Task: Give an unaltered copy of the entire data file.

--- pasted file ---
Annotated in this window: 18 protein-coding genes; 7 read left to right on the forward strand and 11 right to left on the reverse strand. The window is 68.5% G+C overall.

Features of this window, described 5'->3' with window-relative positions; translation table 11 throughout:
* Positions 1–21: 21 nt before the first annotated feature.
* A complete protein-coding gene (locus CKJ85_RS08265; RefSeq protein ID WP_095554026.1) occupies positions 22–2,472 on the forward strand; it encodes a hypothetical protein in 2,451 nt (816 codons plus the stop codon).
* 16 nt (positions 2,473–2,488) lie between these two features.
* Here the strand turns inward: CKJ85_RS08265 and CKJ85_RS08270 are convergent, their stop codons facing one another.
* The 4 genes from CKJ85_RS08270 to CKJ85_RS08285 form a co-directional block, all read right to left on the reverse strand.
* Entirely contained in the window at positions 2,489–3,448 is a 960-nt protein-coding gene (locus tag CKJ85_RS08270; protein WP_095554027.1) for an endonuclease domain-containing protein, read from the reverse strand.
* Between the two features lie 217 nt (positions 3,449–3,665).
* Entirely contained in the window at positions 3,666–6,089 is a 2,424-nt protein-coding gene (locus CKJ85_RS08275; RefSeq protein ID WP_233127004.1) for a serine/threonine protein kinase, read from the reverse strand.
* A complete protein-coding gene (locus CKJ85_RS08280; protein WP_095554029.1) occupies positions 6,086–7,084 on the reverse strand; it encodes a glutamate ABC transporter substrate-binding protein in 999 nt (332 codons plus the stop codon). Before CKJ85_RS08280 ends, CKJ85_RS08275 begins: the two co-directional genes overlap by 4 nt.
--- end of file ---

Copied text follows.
Annotated in this window: 18 protein-coding genes; 7 read left to right on the forward strand and 11 right to left on the reverse strand. The window is 68.5% G+C overall.

Features of this window, described 5'->3' with window-relative positions; translation table 11 throughout:
* Positions 1–21: 21 nt before the first annotated feature.
* A complete protein-coding gene (locus CKJ85_RS08265; RefSeq protein ID WP_095554026.1) occupies positions 22–2,472 on the forward strand; it encodes a hypothetical protein in 2,451 nt (816 codons plus the stop codon).
* 16 nt (positions 2,473–2,488) lie between these two features.
* Here the strand turns inward: CKJ85_RS08265 and CKJ85_RS08270 are convergent, their stop codons facing one another.
* The 4 genes from CKJ85_RS08270 to CKJ85_RS08285 form a co-directional block, all read right to left on the reverse strand.
* Entirely contained in the window at positions 2,489–3,448 is a 960-nt protein-coding gene (locus tag CKJ85_RS08270; protein WP_095554027.1) for an endonuclease domain-containing protein, read from the reverse strand.
* Between the two features lie 217 nt (positions 3,449–3,665).
* Entirely contained in the window at positions 3,666–6,089 is a 2,424-nt protein-coding gene (locus CKJ85_RS08275; RefSeq protein ID WP_233127004.1) for a serine/threonine protein kinase, read from the reverse strand.
* A complete protein-coding gene (locus CKJ85_RS08280; protein WP_095554029.1) occupies positions 6,086–7,084 on the reverse strand; it encodes a glutamate ABC transporter substrate-binding protein in 999 nt (332 codons plus the stop codon). Before CKJ85_RS08280 ends, CKJ85_RS08275 begins: the two co-directional genes overlap by 4 nt.